Something’s Up

The younger man who was first to share wanted to thank the church for their caring in providing a place for a family memorial service. “Like every family, we have some who don’t care much for church. But they came and I heard many of them talk about how nice it was that you did this for them and about how good the food was.” Even the relative who pretty much hates preachers and religion said regarding the eulogy, “It was awesome.”

The middle-aged man shared how his wife was just leaving the building after printing up bulletins on a Friday when someone in a white SUV pulled in and asked for money because a pregnant woman with diabetes needed to get to a particular hospital eighty miles away in Topeka. Our bulletin printer called her husband and he told her “Send them back over here to my office.” He put out of his mind concerns about lies and swindles and gave them fifty bucks. Two weeks later, just when he was about to leave his office after a long day at the end of a long week, a white SUV pulled into his parking lot. “Great,” he thought, “I just want to get home and they want an insurance policy.” A really big guy and a small woman carrying a newborn baby got out of the SUV and came in. “We just wanted you to see the baby that you helped get to the hospital in time to be born.”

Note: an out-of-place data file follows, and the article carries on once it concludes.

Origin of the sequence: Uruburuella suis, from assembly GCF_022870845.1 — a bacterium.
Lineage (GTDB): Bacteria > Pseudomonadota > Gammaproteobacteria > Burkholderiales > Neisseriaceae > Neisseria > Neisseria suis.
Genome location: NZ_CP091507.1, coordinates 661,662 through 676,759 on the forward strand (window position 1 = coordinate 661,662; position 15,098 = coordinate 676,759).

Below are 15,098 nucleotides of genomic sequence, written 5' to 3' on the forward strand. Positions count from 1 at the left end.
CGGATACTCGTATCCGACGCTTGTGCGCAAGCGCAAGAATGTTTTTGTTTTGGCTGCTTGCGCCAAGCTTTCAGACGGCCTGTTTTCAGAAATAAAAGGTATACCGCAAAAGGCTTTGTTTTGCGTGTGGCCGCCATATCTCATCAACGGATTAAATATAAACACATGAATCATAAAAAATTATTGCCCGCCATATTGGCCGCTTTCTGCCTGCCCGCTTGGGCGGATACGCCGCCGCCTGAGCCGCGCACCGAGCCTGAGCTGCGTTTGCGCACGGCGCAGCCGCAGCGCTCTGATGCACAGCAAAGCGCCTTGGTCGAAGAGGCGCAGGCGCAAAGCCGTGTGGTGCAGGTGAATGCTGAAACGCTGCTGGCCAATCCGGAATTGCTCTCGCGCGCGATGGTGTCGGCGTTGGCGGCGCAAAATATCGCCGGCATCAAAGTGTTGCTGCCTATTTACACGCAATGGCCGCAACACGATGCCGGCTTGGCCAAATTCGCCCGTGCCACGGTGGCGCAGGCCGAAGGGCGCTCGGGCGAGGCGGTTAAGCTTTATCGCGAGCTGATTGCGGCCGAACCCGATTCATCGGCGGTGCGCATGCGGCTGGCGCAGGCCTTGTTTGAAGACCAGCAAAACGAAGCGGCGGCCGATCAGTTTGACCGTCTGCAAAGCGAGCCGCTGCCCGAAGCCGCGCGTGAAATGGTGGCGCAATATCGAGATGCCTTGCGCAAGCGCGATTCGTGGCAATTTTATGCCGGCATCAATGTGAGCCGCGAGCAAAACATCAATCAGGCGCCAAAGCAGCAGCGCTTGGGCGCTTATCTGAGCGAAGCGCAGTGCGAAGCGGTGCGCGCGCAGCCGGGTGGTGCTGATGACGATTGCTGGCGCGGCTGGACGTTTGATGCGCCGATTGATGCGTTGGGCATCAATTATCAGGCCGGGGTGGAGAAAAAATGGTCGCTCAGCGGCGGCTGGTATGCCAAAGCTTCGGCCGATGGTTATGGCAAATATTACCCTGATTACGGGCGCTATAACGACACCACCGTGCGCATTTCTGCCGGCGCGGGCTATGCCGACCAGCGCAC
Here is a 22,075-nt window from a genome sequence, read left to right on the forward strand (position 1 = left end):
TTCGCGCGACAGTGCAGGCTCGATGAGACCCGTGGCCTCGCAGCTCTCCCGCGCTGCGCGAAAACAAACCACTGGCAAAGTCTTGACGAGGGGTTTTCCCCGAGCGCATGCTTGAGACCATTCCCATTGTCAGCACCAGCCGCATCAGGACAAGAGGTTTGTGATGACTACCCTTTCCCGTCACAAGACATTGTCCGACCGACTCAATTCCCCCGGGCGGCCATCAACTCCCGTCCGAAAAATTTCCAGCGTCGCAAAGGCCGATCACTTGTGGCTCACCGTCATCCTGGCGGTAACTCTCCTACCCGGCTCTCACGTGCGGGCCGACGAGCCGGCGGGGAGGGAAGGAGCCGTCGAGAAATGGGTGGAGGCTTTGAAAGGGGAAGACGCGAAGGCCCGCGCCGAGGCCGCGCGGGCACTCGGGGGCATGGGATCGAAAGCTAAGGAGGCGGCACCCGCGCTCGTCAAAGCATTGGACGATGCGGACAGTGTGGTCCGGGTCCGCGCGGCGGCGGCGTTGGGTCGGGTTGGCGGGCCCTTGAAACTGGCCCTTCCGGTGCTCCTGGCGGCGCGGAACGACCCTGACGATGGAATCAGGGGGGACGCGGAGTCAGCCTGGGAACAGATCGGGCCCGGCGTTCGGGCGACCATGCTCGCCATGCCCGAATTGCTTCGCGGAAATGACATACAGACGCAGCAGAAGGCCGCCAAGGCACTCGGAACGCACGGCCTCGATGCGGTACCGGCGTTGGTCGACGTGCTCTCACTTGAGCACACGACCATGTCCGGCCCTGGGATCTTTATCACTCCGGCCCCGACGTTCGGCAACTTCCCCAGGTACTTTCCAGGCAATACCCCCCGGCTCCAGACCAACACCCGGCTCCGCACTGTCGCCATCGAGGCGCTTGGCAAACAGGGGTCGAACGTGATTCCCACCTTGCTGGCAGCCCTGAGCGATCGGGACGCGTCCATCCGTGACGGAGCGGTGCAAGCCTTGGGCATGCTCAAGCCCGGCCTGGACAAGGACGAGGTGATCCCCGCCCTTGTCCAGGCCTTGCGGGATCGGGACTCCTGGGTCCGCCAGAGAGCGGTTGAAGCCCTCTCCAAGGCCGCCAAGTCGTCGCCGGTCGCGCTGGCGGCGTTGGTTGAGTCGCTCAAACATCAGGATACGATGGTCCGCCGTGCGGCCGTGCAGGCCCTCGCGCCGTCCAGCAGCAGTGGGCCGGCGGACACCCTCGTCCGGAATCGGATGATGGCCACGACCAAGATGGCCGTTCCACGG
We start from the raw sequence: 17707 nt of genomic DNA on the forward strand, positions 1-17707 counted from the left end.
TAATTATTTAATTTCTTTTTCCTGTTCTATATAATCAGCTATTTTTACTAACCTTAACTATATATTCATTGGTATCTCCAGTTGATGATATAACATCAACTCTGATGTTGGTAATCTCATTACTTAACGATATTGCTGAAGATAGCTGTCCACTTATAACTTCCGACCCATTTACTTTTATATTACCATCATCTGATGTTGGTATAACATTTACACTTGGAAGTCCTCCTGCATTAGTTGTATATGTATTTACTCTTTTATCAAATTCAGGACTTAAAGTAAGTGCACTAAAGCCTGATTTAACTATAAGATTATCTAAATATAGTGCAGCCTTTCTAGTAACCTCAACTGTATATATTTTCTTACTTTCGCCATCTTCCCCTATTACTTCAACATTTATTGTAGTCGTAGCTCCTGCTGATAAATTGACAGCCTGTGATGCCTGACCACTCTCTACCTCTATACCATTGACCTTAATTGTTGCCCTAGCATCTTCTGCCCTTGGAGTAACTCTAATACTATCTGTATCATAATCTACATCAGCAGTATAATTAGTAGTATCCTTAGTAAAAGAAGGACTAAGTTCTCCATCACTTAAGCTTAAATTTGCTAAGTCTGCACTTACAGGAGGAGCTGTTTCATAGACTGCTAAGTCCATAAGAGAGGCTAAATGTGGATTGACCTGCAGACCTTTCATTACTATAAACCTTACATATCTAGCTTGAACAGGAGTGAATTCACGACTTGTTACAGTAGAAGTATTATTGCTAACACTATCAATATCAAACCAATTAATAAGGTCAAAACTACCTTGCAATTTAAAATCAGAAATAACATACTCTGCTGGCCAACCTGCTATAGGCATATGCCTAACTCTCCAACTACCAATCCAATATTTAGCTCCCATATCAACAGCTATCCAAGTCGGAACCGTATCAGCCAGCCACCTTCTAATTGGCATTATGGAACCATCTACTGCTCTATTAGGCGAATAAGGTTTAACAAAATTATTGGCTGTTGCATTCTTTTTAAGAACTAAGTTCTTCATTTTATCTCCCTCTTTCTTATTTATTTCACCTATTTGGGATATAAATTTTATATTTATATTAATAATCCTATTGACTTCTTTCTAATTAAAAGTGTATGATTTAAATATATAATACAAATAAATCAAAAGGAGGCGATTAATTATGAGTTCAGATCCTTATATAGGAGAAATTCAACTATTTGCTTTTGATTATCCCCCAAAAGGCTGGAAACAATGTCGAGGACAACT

Then the elder in his eighties shared how he’d come to church for two or three months, thinking about how much the preaching needed to change. “It wasn’t what I wanted;” he explained, “It wasn’t how I wanted it to be. I thought if the preaching was different, we would grow. And so I was coming to church with a hard heart. You can’t get nothing out of it when you come with a hard heart.” He paused for just a few seconds, noticed that the corners of his eyes had started to cloud a bit. “And then Doc started preaching on submission and I realized, ‘I’m the one that needs to change; I need to submit.’ And so… I am.”

And then, the outspoken woman sitting near the front asked the pastor for permission to also speak. She stood and confessed that she, too, had wanted the preaching to be different. “I even invited the pastor to lunch and told him how I wanted the preaching to be. But we’ve been studying Ephesians on Wednesday nights and we’ve studied about submission. And I know that he’s right; God wants us to submit. And I am, too.”

When a church focuses on serving, on making the most of every opportunity, whether it’s giving someone a ride to the next town or hosting a hundred strangers for a funeral service, that church experiences a transformation. When a congregation begins to repent and confess its sins and submit to God, it becomes a changed church. This is called revival.

In the words of the first young man, “I think if this church keeps serving people like this, it’s going to be huge.” Even if it doesn’t gain a single new member.

H. Arnett

About Doc Arnett

Native of southwestern Kentucky currently living in Ark City, Kansas, with my wife of twenty-nine years, Randa. We have, between us, eight children and twenty-eight grandkids. We enjoy singing, worship, remodeling and travel.
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